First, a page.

Ten Trinity Square launches an innovative new port in the storm
Set within one of London’s most enchanting historic buildings, Ten Trinity Square is taking private members clubs back to their roots
Nestled on the second floor of London’s Four Seasons Hotel is Ten Trinity Square Members Club, an intimate new space that is taking its cues from its location’s grand legacy as the former headquarters of the Port of London Authority. Opening its doors in September, Ten Trinity Square plans to buck the trend of business-focused clubs by offering an exclusive clientele a rich programme of events tailored to personal interests that, it hopes, will lead to the kind of discussion and debate members clubs in days gone past. And while the warm décor and cosy, interconnected rooms feature nods to the venue’s nautical history (complete with eye-level lights that charmingly resemble portholes), the club boasts plenty of contemporary firsts for the discerning diner.
The most stunning of these is the Château Latour Discovery Room – the first of its kind outside of the Pauilloc estate’s own vineyards – modelled on the premium winery’s own tasting room in Bordeaux. Award winning sommelier and Château ambassador Jan Konetzki presides over guests’ tasting choices, paired with canapes designed by three Michelin-star chef Anne-Sophie Pic.
Anne-Sophie, the third generation in her family to independently win the coveted three stars, also hosts her own exclusive restaurant at the club, serving multi-course lunches and dinners for guests looking to be impressed. Another innovation lies in the club’s intimate cigar sampling lounge, where a selection from vintage Havanas, Cohibas or Montecristos can be tried all under the guidance of Paola Paollilo, the only female master of cigars in the UK.
Ten Trinity mixes modernity and tradition throughout, from the Chairman’s Lounge to the intimate Library, and complimentary meetings rooms all in the historic surroundings of the painstakingly restored wood panelled rooms. General manager Nigel Stowe, formerly manager of the Ivy Club, the Arts Club and Bulgari, describes the club as a “sanctuary for outstanding individuals to share ideas and inspiration”. He said: “We want this to be a place of purpose. We will provide a wealth of opportunities for members to meet, engage and be inspired, with a rich programme of events ranging from arts and culture, to exclusive performances and wine tastings.”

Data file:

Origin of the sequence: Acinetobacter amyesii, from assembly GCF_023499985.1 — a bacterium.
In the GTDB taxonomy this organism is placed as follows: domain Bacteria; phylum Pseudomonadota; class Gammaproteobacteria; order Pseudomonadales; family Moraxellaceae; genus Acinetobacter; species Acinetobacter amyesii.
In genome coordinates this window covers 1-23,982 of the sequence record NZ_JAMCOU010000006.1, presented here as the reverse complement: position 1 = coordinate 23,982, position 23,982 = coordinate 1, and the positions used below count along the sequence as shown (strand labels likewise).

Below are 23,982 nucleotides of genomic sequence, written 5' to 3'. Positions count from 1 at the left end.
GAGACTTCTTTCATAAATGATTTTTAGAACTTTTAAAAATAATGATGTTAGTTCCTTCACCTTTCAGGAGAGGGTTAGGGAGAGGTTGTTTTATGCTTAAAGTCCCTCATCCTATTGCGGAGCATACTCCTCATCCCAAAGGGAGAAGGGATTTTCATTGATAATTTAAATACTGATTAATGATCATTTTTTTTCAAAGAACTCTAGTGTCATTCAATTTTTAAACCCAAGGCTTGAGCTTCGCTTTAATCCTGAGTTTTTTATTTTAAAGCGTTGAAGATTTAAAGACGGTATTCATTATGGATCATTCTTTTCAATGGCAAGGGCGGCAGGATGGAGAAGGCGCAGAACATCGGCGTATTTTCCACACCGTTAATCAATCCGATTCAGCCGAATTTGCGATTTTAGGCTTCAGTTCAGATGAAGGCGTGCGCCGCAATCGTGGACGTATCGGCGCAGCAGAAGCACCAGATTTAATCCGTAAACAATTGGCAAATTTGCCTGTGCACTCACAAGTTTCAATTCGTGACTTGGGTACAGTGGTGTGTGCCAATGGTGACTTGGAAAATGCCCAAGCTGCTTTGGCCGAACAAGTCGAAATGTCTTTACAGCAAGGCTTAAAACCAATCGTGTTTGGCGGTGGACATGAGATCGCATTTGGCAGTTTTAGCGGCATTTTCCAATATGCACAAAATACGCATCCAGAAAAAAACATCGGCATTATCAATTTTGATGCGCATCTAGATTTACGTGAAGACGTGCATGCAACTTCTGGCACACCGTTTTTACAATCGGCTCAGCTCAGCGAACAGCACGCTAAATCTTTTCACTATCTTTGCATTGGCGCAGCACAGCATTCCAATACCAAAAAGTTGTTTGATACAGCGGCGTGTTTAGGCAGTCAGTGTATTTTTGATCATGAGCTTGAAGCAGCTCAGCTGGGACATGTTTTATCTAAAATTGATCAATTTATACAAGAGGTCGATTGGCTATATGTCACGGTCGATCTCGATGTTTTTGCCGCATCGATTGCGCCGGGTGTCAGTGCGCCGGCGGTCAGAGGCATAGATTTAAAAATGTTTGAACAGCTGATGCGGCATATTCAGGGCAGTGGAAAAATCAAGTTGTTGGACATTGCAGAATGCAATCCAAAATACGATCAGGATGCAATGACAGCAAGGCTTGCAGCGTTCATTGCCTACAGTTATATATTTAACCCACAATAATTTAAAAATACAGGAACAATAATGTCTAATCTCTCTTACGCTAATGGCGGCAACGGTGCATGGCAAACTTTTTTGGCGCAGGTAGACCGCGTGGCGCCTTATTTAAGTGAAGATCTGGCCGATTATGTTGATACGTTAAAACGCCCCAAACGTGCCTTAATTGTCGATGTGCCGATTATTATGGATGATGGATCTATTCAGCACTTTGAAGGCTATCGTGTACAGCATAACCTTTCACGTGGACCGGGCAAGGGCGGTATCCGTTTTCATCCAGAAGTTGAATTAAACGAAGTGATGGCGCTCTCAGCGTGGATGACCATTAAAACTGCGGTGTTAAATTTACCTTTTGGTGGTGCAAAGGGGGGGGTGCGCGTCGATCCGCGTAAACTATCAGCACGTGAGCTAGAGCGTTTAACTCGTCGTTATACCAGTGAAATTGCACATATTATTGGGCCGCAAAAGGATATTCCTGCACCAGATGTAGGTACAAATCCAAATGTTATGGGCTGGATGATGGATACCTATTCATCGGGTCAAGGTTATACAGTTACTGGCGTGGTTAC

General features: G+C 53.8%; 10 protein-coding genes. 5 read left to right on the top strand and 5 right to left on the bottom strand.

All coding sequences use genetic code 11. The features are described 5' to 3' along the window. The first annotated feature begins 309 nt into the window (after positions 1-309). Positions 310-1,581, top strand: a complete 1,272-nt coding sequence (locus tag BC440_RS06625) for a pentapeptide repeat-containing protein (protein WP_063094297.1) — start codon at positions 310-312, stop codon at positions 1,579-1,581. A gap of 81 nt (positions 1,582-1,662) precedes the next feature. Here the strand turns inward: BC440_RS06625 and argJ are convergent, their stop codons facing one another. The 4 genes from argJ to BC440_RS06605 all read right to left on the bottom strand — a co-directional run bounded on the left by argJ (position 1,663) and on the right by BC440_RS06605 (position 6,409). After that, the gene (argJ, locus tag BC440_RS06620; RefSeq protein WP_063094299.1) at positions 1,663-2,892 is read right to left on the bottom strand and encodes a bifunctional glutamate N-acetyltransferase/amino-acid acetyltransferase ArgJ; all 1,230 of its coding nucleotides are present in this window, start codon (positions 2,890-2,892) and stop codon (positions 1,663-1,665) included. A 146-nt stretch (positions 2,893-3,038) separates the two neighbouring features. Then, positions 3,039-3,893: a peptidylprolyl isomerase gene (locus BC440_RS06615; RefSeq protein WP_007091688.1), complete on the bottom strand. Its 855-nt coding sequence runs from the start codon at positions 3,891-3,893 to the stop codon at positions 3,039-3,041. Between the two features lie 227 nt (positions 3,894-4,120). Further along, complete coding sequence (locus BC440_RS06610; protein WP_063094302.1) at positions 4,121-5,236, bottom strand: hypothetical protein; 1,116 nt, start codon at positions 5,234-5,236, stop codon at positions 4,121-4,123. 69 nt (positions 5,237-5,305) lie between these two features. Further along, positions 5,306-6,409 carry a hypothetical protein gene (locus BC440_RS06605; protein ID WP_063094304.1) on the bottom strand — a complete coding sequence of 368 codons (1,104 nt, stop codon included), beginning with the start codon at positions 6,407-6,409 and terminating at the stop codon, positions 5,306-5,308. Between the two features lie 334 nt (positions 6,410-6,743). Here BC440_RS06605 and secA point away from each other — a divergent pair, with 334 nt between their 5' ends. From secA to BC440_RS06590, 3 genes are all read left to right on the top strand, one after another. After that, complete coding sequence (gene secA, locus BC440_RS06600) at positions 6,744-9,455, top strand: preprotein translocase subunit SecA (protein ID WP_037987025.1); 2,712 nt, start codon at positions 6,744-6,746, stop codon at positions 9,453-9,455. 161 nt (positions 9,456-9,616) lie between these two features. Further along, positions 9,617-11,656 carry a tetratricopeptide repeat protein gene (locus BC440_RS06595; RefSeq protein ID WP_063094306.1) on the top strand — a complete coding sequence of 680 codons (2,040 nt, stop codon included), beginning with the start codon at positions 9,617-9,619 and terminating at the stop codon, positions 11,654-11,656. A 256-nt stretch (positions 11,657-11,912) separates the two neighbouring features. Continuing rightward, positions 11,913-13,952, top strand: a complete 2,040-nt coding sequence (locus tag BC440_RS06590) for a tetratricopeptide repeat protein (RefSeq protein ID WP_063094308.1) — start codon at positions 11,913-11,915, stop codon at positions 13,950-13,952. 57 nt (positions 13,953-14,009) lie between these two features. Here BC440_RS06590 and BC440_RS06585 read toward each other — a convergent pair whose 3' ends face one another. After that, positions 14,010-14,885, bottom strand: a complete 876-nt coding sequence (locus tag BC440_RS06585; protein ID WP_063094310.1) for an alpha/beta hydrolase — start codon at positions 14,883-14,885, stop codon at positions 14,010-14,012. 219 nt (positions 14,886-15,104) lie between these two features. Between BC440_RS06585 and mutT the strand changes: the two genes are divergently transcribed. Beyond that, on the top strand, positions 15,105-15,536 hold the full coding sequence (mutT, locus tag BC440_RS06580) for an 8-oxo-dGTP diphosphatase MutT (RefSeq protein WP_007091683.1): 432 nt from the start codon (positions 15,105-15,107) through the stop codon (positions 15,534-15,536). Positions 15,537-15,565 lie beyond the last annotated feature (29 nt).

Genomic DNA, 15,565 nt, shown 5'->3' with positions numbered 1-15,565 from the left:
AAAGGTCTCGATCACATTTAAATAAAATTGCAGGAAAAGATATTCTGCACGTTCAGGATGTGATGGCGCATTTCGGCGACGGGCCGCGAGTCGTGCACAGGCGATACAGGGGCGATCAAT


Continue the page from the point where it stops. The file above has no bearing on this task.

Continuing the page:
An historic venue
Now boasting the five-star Four Seasons hotel, spa and members club, and with private residences underway, Ten Trinity Square is surely one of the most exclusive buildings in London. But its imposing exterior marble columns and grand entryway are only one aspect to this historic building. With views of Tower Bridge and an interior space that perfectly incorporates the original wooden panel walls and ornate carvings, it can feel like stepping back in time. The history of Ten Trinity Square is tied with some of the city’s most dramatic moments.
Diarist Samuel Pepys worked in the adjacent Navy Office and, when he saw the Great Fire of London approaching, is said to have buried his prized Parmesan cheese in what is now Seething Lane Gardens just outside. By the 19th Century, London had become the world’s naval trade capital, and the Port of London Authority was given full control of the Thames’ docks and life in 1908. Architect Sir Edwin Cooper won the right to design the Authority’s new headquarters, which cost a then-astounding €1million to build, opening in 1922. The building, with its statue of Old Father Thames pointing out toward the channel, became so important that it was chosen for the inaugural United Nations General Assembly in 1946. Home to Four Seasons hotel since 2010, Ten Trinity is once again making its mark on the London landscape, even featuring in 2012’s James Bond adventure Skyfall.